Product and content selection: “We may use your purchase information and survey responses to improve the product selection on and affiliate stores such as Whole Foods Market and to improve the content offered through Amazon services such as Prime Video.”

Privacy issues?

Of course, given its record and past data breaches, the big question is how much will Amazon glean from following its customers’ purchases?

“Participation in the Amazon Shopper Panel is voluntary and panelists can stop using the app, sharing receipts, or answering survey questions at any time,” the company said. “Amazon only receives information that panelists explicitly choose to share via the Shopper Panel, such as the information extracted from any uploaded receipts (including product or retailer names) or survey responses.”

Amazon says it will delete any sensitive information -- using as an example, prescription information from drug store receipts -- and, according to MobileMarketer’s research, all information will be deleted after one year. 

Panelists also have the option to delete previously uploaded receipts at any time. 

“Amazon securely stores panelists’ personal information and handles it in accordance with Amazon’s Privacy Notice,” the company said.

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Consumer News: Coronavirus update: Final approval for remdesivir, ‘deterioration’ in the Sun Belt

Photo (c) 4X image - Getty Images
Coronavirus (COVID-19) tally as compiled by Johns Hopkins University. (Previous numbers in parentheses.)

Total U.S. confirmed cases: 8,413,274 (8,342,228)

Total U.S. deaths: 223,087 (222,263}

Total global cases: 41,829,333 (41,341,755)

Total global deaths: 1,138,955 (1,133,032)

FDA approves remdesivir as coronavirus treatment

The U.S. Food and Drug Administration (FDA) has approved Gilead Sciences’ drug remdesivir to treat the coronavirus (COVID-19). It is the first and only approved treatment for the virus in the United States.

Since April, however, the drug has been widely used to treat COVID-19 patients under the FDA’s emergency use authorization (EUA). That status was granted while the FDA reviewed the antiviral drug for official approval. 

The drug has been cleared for use in adult and pediatric patients 12 years of age and older and weighing at least 88 pounds, in COVID-19 cases requiring hospitalization. The FDA says remdesivir should only be administered in a hospital or in a healthcare setting capable of providing acute care comparable to inpatient hospital care. 

Signs of ‘deterioration’ in the Sun Belt

The White House Coronavirus Taskforce has expressed growing concern about the rapid rise of coronavirus cases in a number of states. In its report, obtained by CNN, the group said there are "early signs of deterioration in the Sun Belt and continued deterioration in the Midwest and across the Northern States."

A growing number of governments and health department officials have expressed similar concerns, especially in states where hospitalizations have suddenly spiked. The national average of new daily cases has climbed to just under 60,000. That’s the highest it’s been since early August.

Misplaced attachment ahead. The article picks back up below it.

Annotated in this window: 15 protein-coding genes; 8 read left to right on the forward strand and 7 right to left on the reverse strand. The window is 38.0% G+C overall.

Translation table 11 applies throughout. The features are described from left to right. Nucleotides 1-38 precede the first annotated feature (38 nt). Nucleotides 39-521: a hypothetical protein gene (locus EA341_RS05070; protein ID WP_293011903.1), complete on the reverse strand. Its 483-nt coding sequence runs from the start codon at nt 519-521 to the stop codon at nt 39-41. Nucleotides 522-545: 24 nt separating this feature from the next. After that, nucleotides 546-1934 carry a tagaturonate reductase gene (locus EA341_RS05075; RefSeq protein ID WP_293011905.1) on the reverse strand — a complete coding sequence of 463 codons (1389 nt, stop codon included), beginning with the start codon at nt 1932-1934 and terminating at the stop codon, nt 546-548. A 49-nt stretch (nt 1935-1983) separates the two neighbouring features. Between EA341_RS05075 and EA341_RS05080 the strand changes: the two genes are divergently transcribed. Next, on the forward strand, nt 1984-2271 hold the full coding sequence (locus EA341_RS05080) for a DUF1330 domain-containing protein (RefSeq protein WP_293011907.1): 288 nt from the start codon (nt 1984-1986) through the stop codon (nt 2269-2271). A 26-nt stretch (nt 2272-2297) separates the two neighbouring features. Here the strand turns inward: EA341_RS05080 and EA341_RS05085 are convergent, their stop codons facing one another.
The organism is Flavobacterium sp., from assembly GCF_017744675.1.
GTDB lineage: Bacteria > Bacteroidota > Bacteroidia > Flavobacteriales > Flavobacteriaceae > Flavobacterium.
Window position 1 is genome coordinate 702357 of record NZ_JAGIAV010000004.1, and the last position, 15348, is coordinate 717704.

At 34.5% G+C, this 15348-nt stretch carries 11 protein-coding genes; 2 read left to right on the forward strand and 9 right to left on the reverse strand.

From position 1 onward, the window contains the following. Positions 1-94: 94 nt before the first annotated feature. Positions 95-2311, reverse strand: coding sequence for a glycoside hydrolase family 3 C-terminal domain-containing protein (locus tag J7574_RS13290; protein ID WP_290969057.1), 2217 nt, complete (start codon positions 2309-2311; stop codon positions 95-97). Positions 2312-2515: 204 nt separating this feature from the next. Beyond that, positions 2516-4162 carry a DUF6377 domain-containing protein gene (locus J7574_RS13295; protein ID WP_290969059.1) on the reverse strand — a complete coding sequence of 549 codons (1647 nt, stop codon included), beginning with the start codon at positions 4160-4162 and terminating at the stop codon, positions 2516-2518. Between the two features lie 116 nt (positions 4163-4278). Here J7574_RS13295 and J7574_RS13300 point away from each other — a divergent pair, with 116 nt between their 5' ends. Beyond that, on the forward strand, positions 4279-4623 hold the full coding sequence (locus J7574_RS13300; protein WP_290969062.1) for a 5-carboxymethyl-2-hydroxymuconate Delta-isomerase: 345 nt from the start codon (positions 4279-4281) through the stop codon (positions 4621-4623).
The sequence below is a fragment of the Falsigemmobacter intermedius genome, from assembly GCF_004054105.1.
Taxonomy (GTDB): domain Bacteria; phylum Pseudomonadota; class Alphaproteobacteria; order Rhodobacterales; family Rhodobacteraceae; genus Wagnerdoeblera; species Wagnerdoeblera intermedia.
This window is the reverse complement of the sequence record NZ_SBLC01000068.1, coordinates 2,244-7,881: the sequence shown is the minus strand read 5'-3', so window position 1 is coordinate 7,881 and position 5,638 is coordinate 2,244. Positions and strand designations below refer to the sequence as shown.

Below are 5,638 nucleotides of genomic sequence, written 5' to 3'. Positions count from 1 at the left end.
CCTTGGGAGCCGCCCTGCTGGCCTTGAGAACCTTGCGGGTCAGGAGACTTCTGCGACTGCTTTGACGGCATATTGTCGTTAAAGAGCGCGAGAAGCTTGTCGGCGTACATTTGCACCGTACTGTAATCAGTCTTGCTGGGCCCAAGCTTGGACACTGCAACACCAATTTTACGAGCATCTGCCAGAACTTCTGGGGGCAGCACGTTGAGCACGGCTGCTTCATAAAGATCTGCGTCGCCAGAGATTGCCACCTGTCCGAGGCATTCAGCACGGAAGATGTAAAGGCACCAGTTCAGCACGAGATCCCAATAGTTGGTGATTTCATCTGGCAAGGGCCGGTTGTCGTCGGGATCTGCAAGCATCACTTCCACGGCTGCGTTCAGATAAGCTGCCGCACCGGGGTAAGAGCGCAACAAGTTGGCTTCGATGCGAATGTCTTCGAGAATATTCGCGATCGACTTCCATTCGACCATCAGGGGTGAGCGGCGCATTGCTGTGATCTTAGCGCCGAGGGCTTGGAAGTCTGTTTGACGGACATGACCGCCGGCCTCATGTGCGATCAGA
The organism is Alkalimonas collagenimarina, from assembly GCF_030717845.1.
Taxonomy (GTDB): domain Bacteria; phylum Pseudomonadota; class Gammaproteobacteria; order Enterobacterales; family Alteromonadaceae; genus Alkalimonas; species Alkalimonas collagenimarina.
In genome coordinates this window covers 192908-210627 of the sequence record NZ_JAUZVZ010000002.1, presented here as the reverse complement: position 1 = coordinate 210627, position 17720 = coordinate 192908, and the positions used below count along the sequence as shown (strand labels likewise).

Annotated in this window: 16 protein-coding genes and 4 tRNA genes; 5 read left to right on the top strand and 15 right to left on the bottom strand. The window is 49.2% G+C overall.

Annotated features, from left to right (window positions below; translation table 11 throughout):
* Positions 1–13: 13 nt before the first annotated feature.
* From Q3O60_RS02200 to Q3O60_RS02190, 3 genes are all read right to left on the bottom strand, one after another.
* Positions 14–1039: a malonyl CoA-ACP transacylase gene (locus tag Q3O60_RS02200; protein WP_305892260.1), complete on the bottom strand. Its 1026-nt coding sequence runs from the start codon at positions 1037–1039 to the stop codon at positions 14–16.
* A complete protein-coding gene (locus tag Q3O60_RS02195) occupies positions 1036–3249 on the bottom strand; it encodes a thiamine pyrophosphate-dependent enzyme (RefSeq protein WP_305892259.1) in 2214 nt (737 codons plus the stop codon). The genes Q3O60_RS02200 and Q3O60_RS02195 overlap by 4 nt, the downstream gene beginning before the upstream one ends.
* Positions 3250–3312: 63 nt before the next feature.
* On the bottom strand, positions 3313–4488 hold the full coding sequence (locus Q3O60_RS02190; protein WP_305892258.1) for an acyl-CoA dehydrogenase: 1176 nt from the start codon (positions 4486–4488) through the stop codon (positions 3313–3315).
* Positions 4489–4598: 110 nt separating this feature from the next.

At the same time, an analysis of data by NBC News shows the U.S. recorded 77,640 new cases of the virus Thursday. That’s a record one-day increase, eclipsing the old record set in late July.

Pandemic takes center stage at final presidential debate

President Trump and former Vice President Joe Biden met Thursday night in their final debate of the campaign and the subject of the pandemic and how the president has handled it was a frequent topic of discussion.

Trump said his administration had taken tough steps to deal with the pandemic, including shutting down what had been a thriving economy. He said the strategy has worked and that the country had “rounded the corner.”

Biden said Trump is responsible for the coronavirus death toll and should not remain as president. He said Trump lacks a national strategy and has misled Americans about the severity of the crisis.  

Scientists say ‘microdroplets’ are not efficient virus spreaders

A team of international researchers concludes that aerosol microdroplets that float in the air longest after we talk, cough, or sneeze, do not appear to be extremely efficient at spreading the virus that leads to COVID-19.

Writing in Physics of Fluids, scientists at the University of Amsterdam said they used laser technology to measure the distribution of droplets released when people speak or cough. While the lingering microdroplets are certainly not risk-free, due to their small size, the researchers found they contain less virus than the larger droplets that are produced when someone coughs, speaks, or sneezes directly on us.

“Based on the current insights, we actually see that aerosol-wise, it’s relatively safe to go into well-ventilated modern buildings, such as airports, train stations, modern offices, etc.,” said Daniel Bonn, one of the authors.